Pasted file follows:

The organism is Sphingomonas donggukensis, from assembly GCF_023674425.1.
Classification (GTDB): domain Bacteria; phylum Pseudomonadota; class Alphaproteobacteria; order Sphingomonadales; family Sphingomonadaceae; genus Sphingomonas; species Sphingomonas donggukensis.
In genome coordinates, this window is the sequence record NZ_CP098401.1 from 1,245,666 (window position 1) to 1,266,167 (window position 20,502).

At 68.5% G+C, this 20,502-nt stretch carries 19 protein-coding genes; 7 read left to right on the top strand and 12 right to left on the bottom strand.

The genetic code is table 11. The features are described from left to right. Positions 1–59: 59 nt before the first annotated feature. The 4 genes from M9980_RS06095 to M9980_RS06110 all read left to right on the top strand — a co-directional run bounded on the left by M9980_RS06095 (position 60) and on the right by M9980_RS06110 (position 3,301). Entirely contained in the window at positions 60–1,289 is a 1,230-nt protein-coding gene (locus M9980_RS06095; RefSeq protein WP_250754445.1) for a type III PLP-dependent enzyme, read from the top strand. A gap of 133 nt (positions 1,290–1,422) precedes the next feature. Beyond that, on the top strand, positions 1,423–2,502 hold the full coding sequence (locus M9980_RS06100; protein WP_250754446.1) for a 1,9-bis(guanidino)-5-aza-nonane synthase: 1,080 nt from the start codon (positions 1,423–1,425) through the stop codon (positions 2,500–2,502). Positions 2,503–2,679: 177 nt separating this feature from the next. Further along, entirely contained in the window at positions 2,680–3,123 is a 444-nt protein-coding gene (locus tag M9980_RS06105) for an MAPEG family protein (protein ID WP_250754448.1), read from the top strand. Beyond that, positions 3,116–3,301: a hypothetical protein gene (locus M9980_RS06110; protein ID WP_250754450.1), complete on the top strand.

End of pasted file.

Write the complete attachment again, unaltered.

The organism is Sphingomonas donggukensis, from assembly GCF_023674425.1.
Classification (GTDB): domain Bacteria; phylum Pseudomonadota; class Alphaproteobacteria; order Sphingomonadales; family Sphingomonadaceae; genus Sphingomonas; species Sphingomonas donggukensis.
In genome coordinates, this window is the sequence record NZ_CP098401.1 from 1,245,666 (window position 1) to 1,266,167 (window position 20,502).

At 68.5% G+C, this 20,502-nt stretch carries 19 protein-coding genes; 7 read left to right on the top strand and 12 right to left on the bottom strand.

The genetic code is table 11. The features are described from left to right. Positions 1–59: 59 nt before the first annotated feature. The 4 genes from M9980_RS06095 to M9980_RS06110 all read left to right on the top strand — a co-directional run bounded on the left by M9980_RS06095 (position 60) and on the right by M9980_RS06110 (position 3,301). Entirely contained in the window at positions 60–1,289 is a 1,230-nt protein-coding gene (locus M9980_RS06095; RefSeq protein WP_250754445.1) for a type III PLP-dependent enzyme, read from the top strand. A gap of 133 nt (positions 1,290–1,422) precedes the next feature. Beyond that, on the top strand, positions 1,423–2,502 hold the full coding sequence (locus M9980_RS06100; protein WP_250754446.1) for a 1,9-bis(guanidino)-5-aza-nonane synthase: 1,080 nt from the start codon (positions 1,423–1,425) through the stop codon (positions 2,500–2,502). Positions 2,503–2,679: 177 nt separating this feature from the next. Further along, entirely contained in the window at positions 2,680–3,123 is a 444-nt protein-coding gene (locus tag M9980_RS06105) for an MAPEG family protein (protein ID WP_250754448.1), read from the top strand. Beyond that, positions 3,116–3,301: a hypothetical protein gene (locus M9980_RS06110; protein ID WP_250754450.1), complete on the top strand.